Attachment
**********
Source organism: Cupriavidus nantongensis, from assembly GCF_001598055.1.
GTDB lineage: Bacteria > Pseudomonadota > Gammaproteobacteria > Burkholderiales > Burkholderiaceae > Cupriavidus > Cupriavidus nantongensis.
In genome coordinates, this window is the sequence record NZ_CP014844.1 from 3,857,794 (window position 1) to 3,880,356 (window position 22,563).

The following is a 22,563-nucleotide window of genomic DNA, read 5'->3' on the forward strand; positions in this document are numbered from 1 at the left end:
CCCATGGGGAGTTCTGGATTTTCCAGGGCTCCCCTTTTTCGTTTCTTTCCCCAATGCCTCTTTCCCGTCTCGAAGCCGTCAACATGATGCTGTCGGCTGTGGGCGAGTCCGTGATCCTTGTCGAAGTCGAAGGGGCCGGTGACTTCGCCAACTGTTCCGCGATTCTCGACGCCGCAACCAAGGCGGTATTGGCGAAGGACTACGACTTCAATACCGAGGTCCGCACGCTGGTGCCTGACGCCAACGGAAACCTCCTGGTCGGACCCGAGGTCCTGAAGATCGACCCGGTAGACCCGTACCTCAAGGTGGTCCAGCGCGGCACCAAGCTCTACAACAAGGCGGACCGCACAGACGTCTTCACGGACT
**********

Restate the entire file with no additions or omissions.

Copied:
Source organism: Cupriavidus nantongensis, from assembly GCF_001598055.1.
GTDB lineage: Bacteria > Pseudomonadota > Gammaproteobacteria > Burkholderiales > Burkholderiaceae > Cupriavidus > Cupriavidus nantongensis.
In genome coordinates, this window is the sequence record NZ_CP014844.1 from 3,857,794 (window position 1) to 3,880,356 (window position 22,563).

The following is a 22,563-nucleotide window of genomic DNA, read 5'->3' on the forward strand; positions in this document are numbered from 1 at the left end:
CCCATGGGGAGTTCTGGATTTTCCAGGGCTCCCCTTTTTCGTTTCTTTCCCCAATGCCTCTTTCCCGTCTCGAAGCCGTCAACATGATGCTGTCGGCTGTGGGCGAGTCCGTGATCCTTGTCGAAGTCGAAGGGGCCGGTGACTTCGCCAACTGTTCCGCGATTCTCGACGCCGCAACCAAGGCGGTATTGGCGAAGGACTACGACTTCAATACCGAGGTCCGCACGCTGGTGCCTGACGCCAACGGAAACCTCCTGGTCGGACCCGAGGTCCTGAAGATCGACCCGGTAGACCCGTACCTCAAGGTGGTCCAGCGCGGCACCAAGCTCTACAACAAGGCGGACCGCACAGACGTCTTCACGGACT